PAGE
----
Data are the lifeblood of public health practice and research. Data are essential for surveillance, epidemiological investigation, research, program development, implementation and evaluation. Public health agencies collect, analyze and store identifiable information from a disparate collection of sources and use data in diverse ways.
The De-identification Toolkit provides multiple tools and resources to address legal and practical considerations in using and sharing de-identified data and is intended for a broad audience of health officials, privacy officers, public health practitioners, data managers and their attorneys. Learn more.
The Federal Privacy Law resource compilation is intended to help state and local agencies access information and resources needed to better understand the federal legal protections and requirements associated with datasets collected by federal agencies or as part of a federally funded program.
This issue brief summarizes Michigan laws related to rights of minors to obtain health care without the consent or knowledge of their parents (focuses on Michigan provisions, which may have counterparts in other states).
Building healthy communities requires access to relevant data from multiple sectors, including public health, health care, schools, human services, housing and law enforcement. Because they can be complex to navigate, federal and state laws governing data collection, use, and sharing can act as barriers to data use. With specialized knowledge in the use of data, privacy officers can help reduce this complexity, making data more accessible to the agencies they serve.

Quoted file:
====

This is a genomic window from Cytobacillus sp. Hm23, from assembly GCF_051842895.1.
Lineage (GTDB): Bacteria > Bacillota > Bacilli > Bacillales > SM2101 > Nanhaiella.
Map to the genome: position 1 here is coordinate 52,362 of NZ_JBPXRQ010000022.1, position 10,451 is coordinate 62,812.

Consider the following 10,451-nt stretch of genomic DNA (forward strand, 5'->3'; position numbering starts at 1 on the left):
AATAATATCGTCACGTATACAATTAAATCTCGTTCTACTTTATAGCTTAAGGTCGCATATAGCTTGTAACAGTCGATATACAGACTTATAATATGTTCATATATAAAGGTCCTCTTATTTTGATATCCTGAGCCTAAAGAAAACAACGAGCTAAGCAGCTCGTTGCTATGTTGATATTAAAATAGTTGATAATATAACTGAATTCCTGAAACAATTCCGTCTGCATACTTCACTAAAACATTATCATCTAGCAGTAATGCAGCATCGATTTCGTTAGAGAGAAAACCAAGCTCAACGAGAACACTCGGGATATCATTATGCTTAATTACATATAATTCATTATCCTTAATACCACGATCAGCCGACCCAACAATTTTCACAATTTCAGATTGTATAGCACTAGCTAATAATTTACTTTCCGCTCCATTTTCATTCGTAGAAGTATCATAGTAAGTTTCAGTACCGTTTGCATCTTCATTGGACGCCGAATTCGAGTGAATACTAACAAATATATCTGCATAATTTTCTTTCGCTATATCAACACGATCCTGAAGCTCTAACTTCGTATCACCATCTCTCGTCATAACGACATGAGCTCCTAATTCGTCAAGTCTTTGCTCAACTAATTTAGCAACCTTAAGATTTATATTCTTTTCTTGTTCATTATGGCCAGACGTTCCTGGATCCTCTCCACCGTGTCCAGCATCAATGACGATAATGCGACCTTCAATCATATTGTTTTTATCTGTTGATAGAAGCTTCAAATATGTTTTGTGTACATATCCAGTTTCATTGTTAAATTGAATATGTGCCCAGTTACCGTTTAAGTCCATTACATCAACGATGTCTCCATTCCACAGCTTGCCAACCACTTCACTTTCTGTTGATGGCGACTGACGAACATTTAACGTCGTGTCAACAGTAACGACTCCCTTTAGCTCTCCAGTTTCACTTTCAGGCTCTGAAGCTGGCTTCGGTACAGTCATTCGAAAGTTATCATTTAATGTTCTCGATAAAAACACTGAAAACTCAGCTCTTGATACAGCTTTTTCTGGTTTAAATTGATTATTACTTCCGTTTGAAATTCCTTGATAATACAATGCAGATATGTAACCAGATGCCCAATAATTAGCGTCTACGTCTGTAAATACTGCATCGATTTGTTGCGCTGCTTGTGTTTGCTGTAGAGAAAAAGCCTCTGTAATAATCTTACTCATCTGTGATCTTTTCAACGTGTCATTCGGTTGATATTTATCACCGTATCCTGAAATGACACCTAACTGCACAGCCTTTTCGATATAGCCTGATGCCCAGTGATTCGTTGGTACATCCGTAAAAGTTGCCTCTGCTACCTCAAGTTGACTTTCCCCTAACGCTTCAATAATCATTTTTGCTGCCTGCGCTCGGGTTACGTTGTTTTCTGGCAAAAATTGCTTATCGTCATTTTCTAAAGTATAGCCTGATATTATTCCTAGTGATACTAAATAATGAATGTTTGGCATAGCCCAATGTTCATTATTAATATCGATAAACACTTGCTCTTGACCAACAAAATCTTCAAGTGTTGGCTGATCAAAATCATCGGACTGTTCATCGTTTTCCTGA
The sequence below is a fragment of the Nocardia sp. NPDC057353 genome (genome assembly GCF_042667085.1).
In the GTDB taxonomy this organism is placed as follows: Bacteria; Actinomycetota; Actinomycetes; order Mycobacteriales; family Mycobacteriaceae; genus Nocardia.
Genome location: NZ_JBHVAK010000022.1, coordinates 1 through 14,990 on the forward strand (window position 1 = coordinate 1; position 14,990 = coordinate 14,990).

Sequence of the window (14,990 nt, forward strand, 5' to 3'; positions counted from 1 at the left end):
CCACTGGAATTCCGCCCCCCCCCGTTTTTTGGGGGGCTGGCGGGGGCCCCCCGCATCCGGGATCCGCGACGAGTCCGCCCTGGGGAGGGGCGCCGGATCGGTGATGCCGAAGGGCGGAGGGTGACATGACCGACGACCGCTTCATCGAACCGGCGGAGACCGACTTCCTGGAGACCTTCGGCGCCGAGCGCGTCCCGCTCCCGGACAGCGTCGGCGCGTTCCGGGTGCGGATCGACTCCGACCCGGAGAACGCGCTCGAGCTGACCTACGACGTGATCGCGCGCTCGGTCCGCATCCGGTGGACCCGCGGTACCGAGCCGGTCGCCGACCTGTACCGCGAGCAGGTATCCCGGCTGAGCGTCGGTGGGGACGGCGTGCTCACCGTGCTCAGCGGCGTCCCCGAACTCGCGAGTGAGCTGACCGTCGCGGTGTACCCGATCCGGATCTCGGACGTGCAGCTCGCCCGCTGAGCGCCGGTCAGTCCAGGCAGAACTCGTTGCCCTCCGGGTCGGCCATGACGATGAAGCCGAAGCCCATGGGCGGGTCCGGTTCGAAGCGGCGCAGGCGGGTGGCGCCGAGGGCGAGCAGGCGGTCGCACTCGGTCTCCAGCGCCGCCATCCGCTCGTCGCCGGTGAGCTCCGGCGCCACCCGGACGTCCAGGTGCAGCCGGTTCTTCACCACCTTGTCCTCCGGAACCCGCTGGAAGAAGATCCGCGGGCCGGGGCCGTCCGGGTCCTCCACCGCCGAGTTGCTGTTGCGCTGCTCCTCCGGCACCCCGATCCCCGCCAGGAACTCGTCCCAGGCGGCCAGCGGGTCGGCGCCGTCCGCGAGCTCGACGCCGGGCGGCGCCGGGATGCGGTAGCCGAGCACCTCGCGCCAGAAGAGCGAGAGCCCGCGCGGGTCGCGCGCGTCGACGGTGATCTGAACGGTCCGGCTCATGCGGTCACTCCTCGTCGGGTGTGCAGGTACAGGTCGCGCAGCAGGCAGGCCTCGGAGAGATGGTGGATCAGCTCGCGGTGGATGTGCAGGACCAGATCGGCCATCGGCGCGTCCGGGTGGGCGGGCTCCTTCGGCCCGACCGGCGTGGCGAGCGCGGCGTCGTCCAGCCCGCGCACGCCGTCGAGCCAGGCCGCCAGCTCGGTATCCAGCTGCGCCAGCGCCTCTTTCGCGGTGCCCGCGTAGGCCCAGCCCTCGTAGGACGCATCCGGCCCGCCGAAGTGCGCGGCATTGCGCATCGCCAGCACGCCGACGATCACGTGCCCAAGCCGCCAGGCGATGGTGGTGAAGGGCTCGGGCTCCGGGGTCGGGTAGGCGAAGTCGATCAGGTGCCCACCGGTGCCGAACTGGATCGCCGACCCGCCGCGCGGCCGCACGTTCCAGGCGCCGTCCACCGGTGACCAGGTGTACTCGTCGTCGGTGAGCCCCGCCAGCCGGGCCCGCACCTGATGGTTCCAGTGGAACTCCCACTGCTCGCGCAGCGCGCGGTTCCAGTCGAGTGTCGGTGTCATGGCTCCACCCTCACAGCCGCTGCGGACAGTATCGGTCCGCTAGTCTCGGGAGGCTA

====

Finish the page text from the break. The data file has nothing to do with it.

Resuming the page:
Databases and registries include identifiable information about individuals with specific diseases, illnesses and injuries. Historically, public health data has been stored separately depending on where it came from or what it was used for. However, technological advances have increased linkages between data repositories and therefore expanded the potential uses and value of data for public health practice and research. But increased data sharing also brings an increased need for public health agencies to protect the integrity and sensitivity of this information.
Emerging health information exchanges have the potential to greatly increase the appropriate flow of data between many health-related entities, including patient treatment information exchanged between health care providers. In addition to potentially reducing costs, health information exchanges have the potential for many other benefits to patients, health care workers and public health officials, including:
Like other new technologies, however, health information exchanges raise corresponding legal and policy issues.
Many existing laws pertain to the use, storage and disclosure of data. Public health practitioners need to understand how these laws apply to multiple issues, such as how to address the fact that many health care providers, schools and others are reluctant to share data. Public health practitioners also need to understand privacy and security laws. For example, public health practitioners engaged in research must understand and heed the federal Common Rule and comparable state provisions, which protect individuals whose data are used in research. Public health practitioners also need to consider ethical issues, such as weighing an individual’s confidentiality with a disease threat to the community.
Experienced Network attorneys are ready and able to provide technical assistance and guidance on any legal or ethical issue that arises from the collection, use, storage and/or disclosure of data by public health agencies.
For legal technical assistance and support on accreditation of public health agencies, please contact your region. Your region will connect you with the appropriate expert based on your request.
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The Network for Public Health Law provides information and technical assistance on issues related to public health. The legal information and assistance provided does not constitute legal advice or legal representation. For legal advice, please consult specific legal counsel. For more information on the type of legal assistance the Network can provide, please see frequently asked questions.